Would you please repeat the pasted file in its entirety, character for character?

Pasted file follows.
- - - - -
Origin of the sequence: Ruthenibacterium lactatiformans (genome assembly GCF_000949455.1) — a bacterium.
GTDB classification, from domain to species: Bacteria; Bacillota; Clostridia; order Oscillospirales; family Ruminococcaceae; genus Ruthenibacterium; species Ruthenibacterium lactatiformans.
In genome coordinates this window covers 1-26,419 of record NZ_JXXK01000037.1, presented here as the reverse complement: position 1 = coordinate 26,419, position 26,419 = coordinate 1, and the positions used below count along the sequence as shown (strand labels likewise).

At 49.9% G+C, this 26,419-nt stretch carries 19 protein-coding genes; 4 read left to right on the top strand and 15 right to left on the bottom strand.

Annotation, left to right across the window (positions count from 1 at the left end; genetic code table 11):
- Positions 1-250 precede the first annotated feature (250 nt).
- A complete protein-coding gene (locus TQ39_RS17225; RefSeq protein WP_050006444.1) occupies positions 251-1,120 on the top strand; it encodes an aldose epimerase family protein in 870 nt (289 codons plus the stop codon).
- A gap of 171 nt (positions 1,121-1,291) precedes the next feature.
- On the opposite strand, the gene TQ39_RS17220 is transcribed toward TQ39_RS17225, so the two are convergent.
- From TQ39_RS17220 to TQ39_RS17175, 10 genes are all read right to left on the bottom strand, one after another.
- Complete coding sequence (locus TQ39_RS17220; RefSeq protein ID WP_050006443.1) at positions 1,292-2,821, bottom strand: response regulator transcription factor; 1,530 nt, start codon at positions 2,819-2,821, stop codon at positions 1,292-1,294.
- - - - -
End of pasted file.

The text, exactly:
Origin of the sequence: Ruthenibacterium lactatiformans (genome assembly GCF_000949455.1) — a bacterium.
GTDB classification, from domain to species: Bacteria; Bacillota; Clostridia; order Oscillospirales; family Ruminococcaceae; genus Ruthenibacterium; species Ruthenibacterium lactatiformans.
In genome coordinates this window covers 1-26,419 of record NZ_JXXK01000037.1, presented here as the reverse complement: position 1 = coordinate 26,419, position 26,419 = coordinate 1, and the positions used below count along the sequence as shown (strand labels likewise).

At 49.9% G+C, this 26,419-nt stretch carries 19 protein-coding genes; 4 read left to right on the top strand and 15 right to left on the bottom strand.

Annotation, left to right across the window (positions count from 1 at the left end; genetic code table 11):
- Positions 1-250 precede the first annotated feature (250 nt).
- A complete protein-coding gene (locus TQ39_RS17225; RefSeq protein WP_050006444.1) occupies positions 251-1,120 on the top strand; it encodes an aldose epimerase family protein in 870 nt (289 codons plus the stop codon).
- A gap of 171 nt (positions 1,121-1,291) precedes the next feature.
- On the opposite strand, the gene TQ39_RS17220 is transcribed toward TQ39_RS17225, so the two are convergent.
- From TQ39_RS17220 to TQ39_RS17175, 10 genes are all read right to left on the bottom strand, one after another.
- Complete coding sequence (locus TQ39_RS17220; RefSeq protein ID WP_050006443.1) at positions 1,292-2,821, bottom strand: response regulator transcription factor; 1,530 nt, start codon at positions 2,819-2,821, stop codon at positions 1,292-1,294.